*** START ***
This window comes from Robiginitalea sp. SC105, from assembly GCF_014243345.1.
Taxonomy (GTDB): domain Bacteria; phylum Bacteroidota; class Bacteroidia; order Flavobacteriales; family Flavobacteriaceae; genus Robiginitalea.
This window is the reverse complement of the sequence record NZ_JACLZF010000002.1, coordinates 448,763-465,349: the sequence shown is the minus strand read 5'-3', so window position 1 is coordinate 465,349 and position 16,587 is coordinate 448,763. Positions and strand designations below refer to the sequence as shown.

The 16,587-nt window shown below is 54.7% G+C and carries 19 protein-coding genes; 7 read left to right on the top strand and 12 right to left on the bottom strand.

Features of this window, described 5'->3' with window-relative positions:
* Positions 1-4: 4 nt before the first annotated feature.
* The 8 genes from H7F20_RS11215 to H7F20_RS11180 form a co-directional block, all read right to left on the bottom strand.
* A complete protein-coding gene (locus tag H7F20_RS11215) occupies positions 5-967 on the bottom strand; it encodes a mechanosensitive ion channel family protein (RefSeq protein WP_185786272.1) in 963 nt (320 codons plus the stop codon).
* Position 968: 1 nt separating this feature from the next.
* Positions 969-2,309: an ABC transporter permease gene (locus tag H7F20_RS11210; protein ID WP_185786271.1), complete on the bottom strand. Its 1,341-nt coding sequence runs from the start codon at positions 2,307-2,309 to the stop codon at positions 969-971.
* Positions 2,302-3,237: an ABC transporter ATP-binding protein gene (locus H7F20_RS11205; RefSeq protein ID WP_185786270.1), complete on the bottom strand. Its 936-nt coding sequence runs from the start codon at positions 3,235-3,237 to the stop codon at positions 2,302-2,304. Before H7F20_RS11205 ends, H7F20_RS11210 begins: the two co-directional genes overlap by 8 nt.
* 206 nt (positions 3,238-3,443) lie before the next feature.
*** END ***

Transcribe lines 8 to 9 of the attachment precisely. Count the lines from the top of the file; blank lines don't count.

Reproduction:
* A complete protein-coding gene (locus tag H7F20_RS11215) occupies positions 5-967 on the bottom strand; it encodes a mechanosensitive ion channel family protein (RefSeq protein WP_185786272.1) in 963 nt (320 codons plus the stop codon).
* Position 968: 1 nt separating this feature from the next.